The study of CRISPR would become a vivid example of the call-and-response duet between and . At the beginning it was driven by the pure curiosity of microbe-hunters who wanted to explain an oddity they had stumbled upon when sequencing the DNA of offbeat bacteria. Then it was studied in an effort to protect the bacteria in cultures from attacking viruses. That led to a basic discovery about the fundamental workings of biology. Now a analysis was pointing the way to the invention of a tool with potential practical uses. “Once we figured out the components of the CRISPR-Cas9 assembly, we realized that we could program it on our own,” Doudna says. “In other words, we could add a different crRNA and get it to cut any different DNA sequence we chose.”

Several other themes appear throughout :

  • The role of competition and collaboration in science,
  • How industry partnerships and affect scientific discovery,
  • The ethics of gene editing, and
  • The epic scientific response to the .

I’m amazed that Isaacson’s book is so up-to-date. I received my second dose of the last Saturday and then read The Code Breaker in a three-day marathon. My arm was still sore while reading the chapter near the end of the book about like ’s.

There’s a lot of biology and medicine in The Code Breaker, but not much physics. Yet, some of the topics discussed in appear briefly. Doudna uses to decipher the structure of RNA. helps get vaccines and drugs into cells. , , and are mentioned. I wonder if injecting more physics and math into this field would supercharge its progress.

CRISPR isn’t the first gene-editing tool, but it increases the precision of the technique. As noted in , precision is a hallmark of technology in the modern world. ’s book suggests that humanity may be doomed by an endless flood of viral pandemics, but The Code Breaker offers hope that science will provide the tools needed to prevail over the viruses.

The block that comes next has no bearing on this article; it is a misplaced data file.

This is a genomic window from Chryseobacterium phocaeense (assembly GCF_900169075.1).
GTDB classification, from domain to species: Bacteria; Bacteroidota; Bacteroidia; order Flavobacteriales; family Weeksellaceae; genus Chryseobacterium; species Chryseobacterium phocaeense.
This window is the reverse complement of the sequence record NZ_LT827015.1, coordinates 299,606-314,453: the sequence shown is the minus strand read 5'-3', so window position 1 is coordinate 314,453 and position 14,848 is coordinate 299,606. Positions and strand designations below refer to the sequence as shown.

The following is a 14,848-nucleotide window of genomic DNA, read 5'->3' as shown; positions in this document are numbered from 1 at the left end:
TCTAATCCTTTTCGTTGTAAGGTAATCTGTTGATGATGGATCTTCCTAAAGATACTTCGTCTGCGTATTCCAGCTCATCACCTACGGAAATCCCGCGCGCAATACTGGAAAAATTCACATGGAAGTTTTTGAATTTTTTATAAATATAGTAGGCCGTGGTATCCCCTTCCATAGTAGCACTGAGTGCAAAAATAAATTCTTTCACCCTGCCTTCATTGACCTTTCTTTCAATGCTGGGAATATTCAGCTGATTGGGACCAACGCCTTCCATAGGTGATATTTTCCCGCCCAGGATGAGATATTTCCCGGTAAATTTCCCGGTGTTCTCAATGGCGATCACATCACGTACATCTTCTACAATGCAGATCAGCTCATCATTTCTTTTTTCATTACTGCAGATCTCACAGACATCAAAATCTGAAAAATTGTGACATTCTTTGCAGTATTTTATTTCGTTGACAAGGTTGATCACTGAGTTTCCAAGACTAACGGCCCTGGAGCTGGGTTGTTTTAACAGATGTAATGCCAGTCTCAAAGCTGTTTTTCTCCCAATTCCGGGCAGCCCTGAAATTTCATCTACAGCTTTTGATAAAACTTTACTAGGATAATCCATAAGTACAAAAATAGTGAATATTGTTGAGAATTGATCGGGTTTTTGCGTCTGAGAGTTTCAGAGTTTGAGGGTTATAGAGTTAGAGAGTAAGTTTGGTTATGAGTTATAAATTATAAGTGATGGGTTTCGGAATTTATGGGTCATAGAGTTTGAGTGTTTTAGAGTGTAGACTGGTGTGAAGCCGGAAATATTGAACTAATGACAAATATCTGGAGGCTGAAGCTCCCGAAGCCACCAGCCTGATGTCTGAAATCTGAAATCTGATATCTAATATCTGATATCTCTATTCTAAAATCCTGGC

I will close with my favorite passage from The Code Breaker; Isaacson’s paean to .

The invention of easily reprogrammable RNA vaccines was a lightning-fast triumph of human ingenuity, but it was based on decades of curiosity-driven research into one of the most fundamental aspects of life on planet earth: how genes encoded by DNA are into snippets of RNA that tell cells what proteins to assemble. Likewise, CRISPR gene-editing technology came from understanding the way that bacteria use snippets of RNA to guide enzymes to chop up dangerous viruses. Great inventions come from understanding basic science. Nature is beautiful that way.

“How CRISPR lets us edit our DNA,” a by Jennifer Doudna.
Nobel Lecture, Jennifer Doudna, 2020 Nobel Prize in Chemistry.
Walter Isaacson, The Code Breaker, .
CRISPR-Cas9 (“” Parody), by at .

Originally published at .




Professor of Physics at Oakland University and coauthor of the textbook Intermediate Physics for Medicine and Biology.

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Brad Roth

Brad Roth

Professor of Physics at Oakland University and coauthor of the textbook Intermediate Physics for Medicine and Biology.